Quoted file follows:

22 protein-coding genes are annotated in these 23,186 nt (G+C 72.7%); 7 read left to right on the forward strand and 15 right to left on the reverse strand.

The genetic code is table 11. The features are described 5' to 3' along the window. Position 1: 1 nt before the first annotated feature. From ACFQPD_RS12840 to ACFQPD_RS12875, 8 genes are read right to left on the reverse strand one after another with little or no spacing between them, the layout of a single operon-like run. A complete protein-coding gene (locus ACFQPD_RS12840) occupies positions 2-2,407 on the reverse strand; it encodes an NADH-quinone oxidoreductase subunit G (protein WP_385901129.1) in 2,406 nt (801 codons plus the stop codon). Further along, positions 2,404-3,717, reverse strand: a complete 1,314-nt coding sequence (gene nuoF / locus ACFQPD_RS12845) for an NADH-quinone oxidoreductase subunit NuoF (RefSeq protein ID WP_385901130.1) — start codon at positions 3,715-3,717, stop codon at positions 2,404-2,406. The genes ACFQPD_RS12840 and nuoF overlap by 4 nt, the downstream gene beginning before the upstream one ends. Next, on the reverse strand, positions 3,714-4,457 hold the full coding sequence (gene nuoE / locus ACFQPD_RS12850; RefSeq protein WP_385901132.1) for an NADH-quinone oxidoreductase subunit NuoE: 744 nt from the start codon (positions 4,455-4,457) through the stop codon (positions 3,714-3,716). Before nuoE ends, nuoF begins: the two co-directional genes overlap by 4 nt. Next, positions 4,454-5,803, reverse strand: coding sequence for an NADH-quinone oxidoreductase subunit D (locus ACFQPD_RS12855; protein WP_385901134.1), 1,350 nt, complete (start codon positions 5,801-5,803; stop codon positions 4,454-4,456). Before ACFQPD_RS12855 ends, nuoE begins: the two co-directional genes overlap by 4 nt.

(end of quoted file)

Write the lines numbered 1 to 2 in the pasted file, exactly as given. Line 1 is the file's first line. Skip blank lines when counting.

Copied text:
22 protein-coding genes are annotated in these 23,186 nt (G+C 72.7%); 7 read left to right on the forward strand and 15 right to left on the reverse strand.

The genetic code is table 11. The features are described 5' to 3' along the window. Position 1: 1 nt before the first annotated feature. From ACFQPD_RS12840 to ACFQPD_RS12875, 8 genes are read right to left on the reverse strand one after another with little or no spacing between them, the layout of a single operon-like run. A complete protein-coding gene (locus ACFQPD_RS12840) occupies positions 2-2,407 on the reverse strand; it encodes an NADH-quinone oxidoreductase subunit G (protein WP_385901129.1) in 2,406 nt (801 codons plus the stop codon). Further along, positions 2,404-3,717, reverse strand: a complete 1,314-nt coding sequence (gene nuoF / locus ACFQPD_RS12845) for an NADH-quinone oxidoreductase subunit NuoF (RefSeq protein ID WP_385901130.1) — start codon at positions 3,715-3,717, stop codon at positions 2,404-2,406. The genes ACFQPD_RS12840 and nuoF overlap by 4 nt, the downstream gene beginning before the upstream one ends. Next, on the reverse strand, positions 3,714-4,457 hold the full coding sequence (gene nuoE / locus ACFQPD_RS12850; RefSeq protein WP_385901132.1) for an NADH-quinone oxidoreductase subunit NuoE: 744 nt from the start codon (positions 4,455-4,457) through the stop codon (positions 3,714-3,716). Before nuoE ends, nuoF begins: the two co-directional genes overlap by 4 nt. Next, positions 4,454-5,803, reverse strand: coding sequence for an NADH-quinone oxidoreductase subunit D (locus ACFQPD_RS12855; protein WP_385901134.1), 1,350 nt, complete (start codon positions 5,801-5,803; stop codon positions 4,454-4,456). Before ACFQPD_RS12855 ends, nuoE begins: the two co-directional genes overlap by 4 nt.